New Goat Owners-Sticky??

Discussion in 'Goats' started by HappyFarmer, Nov 15, 2006.

  1. HappyFarmer

    HappyFarmer Well-Known Member

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    I was just here looking at the sticky's at the top of the page. I see one there for emergencies that Vickie posted.

    I was wondering if a new sticky could be created for normal goat symptoms? Perhaps basic care could be included, too. It could be a good guide and maybe save some goats & new goat owners some grief.

    Any thoughts on this? Yeas or Nays?

    HF
     
  2. mare

    mare Well-Known Member Supporter

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    i havent been on homesteading too long so i dont know what a sticky is--any explanations
     

  3. HappyFarmer

    HappyFarmer Well-Known Member

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    It's a post that stays at the top of the messages & comes up as the first everytime you log on. It doesn't scroll down with time. I don't know how to do one - maybe a moderator would have to do it.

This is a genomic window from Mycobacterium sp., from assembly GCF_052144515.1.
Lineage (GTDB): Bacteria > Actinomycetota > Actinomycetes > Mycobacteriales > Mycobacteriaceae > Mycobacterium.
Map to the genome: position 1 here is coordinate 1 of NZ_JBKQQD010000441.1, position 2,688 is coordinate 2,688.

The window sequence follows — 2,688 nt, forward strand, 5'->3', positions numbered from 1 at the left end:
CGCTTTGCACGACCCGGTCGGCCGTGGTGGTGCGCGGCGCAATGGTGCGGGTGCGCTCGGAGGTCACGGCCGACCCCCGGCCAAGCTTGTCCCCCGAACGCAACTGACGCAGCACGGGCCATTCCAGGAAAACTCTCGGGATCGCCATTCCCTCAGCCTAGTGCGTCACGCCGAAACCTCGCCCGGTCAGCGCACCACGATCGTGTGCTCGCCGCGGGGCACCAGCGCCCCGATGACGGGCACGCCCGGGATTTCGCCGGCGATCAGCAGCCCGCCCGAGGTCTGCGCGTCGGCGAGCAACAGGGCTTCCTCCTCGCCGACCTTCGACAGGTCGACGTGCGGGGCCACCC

I just thought some would find it useful since it would be visible, a quick reference for normal or average.

    I was thinking things like normal temps, wormer classes/types/uses, housing minimums, vaccination schedules, perhaps reference links, ect.
    A guide per se.
    HF
     
  4. DocM

    DocM Well-Known Member

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    "Normal Goat Symptoms"

    There are none. That's why goats are so tricky. Too many things determine behavior. Breed for one. My lamanchas do not act like my nubians, and my nubians don't act like my alpines. Individual temperment. Some goats are aggressive, some are quiet. You have to get to know each of your own goats so well that you can determine if they are sick or not - I have goats that hang back and won't eat first - that's just the way they are. Someone else may think that behavior indicates they're sick. I have one that is pretty stiff when she gets up - but looking at her, you wouldn't know she's 10. She's old and it's cold - she's not sick. Goats also have a tendency to look "fine" until they are deathly ill. They don't show any symptoms in the early stages of many serious diseases.

    That's the best new owner advice I can give - spend enough time observing your own goats so you know what their unique 'normal' behavior is.